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Winter Blues: Seasonal Behavioral Changes

  • View Larger Image boxer dog laying on the floor

You’ve probably heard of Seasonal Affective Disorder (SAD), a type of depression that commonly occurs in fall and winter, when daylight hours get shorter and we spend more time inside. For humans, doctors often recommend UV lamps, connecting with loved ones, and even time snuggling with pets to alleviate the symptoms. But what if your pet is the one who seems down?

Some veterinarians have suggested that dogs likely suffer from SAD just like humans do. Like us, dogs’ bodies produce more melatonin (a hormone that causes sleepiness) in darkness, so more light can often help lift human and canine moods alike. Open the curtains on sunny days, place your pet’s bed near a window and turn on more lights when it gets dark.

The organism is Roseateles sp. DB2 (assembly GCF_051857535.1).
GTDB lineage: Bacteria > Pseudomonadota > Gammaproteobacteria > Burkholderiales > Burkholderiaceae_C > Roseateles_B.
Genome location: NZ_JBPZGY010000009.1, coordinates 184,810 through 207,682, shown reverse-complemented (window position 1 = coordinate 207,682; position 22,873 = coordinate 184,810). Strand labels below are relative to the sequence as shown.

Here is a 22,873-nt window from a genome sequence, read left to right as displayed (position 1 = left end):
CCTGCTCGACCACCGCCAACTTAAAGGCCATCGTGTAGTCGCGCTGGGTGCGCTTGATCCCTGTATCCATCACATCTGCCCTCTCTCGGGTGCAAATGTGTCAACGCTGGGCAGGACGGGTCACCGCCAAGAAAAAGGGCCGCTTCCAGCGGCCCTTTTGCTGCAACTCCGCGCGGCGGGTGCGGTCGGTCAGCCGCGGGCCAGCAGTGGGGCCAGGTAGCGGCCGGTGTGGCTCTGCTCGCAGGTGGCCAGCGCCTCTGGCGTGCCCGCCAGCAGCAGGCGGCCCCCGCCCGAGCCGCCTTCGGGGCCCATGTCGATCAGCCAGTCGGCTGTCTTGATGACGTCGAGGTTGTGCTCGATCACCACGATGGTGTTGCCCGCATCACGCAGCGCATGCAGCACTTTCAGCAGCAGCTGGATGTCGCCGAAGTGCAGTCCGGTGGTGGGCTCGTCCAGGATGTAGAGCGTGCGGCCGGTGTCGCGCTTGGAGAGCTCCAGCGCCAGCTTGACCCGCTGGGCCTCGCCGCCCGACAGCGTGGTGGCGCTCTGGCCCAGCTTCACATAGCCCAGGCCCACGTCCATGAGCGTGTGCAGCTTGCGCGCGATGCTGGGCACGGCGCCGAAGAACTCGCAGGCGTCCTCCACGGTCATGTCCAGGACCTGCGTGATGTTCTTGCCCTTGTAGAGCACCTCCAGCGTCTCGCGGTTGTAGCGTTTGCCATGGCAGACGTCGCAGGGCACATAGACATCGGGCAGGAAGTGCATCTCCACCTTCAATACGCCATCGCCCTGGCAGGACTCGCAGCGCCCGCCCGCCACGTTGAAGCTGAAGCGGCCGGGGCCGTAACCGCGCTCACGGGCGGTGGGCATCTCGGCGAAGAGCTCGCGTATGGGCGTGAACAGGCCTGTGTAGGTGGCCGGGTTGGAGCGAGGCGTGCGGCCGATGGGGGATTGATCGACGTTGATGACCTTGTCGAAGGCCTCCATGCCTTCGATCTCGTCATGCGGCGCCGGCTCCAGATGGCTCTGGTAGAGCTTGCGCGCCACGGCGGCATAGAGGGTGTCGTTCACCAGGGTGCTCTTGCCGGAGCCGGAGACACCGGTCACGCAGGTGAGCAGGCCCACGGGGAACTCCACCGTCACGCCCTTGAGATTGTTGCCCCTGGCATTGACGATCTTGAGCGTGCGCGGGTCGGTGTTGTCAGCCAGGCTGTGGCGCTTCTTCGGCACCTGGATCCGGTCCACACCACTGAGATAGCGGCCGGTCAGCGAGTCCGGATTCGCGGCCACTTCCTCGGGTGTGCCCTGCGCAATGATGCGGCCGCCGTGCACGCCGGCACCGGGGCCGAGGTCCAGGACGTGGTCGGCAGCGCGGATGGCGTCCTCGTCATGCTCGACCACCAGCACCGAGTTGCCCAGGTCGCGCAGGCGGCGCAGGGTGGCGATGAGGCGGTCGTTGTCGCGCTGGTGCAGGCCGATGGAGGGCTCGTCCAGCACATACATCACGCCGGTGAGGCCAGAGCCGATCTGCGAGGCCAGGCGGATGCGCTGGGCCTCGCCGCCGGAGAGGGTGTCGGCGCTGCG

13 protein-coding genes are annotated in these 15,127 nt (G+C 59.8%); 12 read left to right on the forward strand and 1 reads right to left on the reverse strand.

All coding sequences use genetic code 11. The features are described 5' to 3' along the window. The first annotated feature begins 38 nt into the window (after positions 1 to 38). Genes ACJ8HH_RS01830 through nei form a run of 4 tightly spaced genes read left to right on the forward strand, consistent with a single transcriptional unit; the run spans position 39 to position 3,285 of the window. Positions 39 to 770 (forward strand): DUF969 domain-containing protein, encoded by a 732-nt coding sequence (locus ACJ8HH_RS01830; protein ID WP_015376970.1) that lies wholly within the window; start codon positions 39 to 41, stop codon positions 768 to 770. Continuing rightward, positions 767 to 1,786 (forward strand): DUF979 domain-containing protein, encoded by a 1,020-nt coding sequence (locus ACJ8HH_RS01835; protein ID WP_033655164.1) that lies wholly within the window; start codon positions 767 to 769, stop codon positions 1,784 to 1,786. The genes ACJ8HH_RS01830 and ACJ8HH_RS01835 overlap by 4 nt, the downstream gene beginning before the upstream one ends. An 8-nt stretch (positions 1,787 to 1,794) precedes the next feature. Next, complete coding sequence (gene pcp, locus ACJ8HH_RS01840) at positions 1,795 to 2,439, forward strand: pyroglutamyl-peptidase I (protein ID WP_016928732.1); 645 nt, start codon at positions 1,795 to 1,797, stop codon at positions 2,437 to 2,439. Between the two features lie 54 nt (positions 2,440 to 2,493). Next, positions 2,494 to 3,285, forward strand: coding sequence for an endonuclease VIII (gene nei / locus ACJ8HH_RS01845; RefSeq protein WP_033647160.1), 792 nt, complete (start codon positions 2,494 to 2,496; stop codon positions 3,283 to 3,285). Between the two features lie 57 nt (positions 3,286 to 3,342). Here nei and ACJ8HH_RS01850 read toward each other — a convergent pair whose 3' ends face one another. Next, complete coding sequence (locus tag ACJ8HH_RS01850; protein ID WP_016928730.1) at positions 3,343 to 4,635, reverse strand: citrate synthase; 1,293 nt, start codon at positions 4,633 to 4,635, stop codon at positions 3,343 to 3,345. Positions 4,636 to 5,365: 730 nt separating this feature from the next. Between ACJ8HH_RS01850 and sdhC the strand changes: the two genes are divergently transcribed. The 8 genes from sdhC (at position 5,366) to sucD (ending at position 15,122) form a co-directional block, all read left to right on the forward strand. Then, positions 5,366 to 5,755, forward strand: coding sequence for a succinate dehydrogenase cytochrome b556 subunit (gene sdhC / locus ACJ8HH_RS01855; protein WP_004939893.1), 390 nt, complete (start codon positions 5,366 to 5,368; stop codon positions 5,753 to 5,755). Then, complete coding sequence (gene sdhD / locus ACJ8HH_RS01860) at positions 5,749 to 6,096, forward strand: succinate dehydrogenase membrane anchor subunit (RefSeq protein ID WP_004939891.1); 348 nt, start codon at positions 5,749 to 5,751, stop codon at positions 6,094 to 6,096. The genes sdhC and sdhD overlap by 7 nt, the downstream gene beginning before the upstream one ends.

Exercise also impacts energy levels. The more you move, the more energized you’ll feel, thanks to serotonin, the “feel-good” chemical in the brain that increases with exposure to sunlight and exercise. So even if you have to bundle up, taking a brisk walk can make a big difference, both for you and your pet.

If, however, your pet is especially lethargic, reluctant to eat, having bathroom accidents, losing weight, or losing hair, veterinary care may be needed. Contact the Westfield Veterinary Group team to schedule an appointment.

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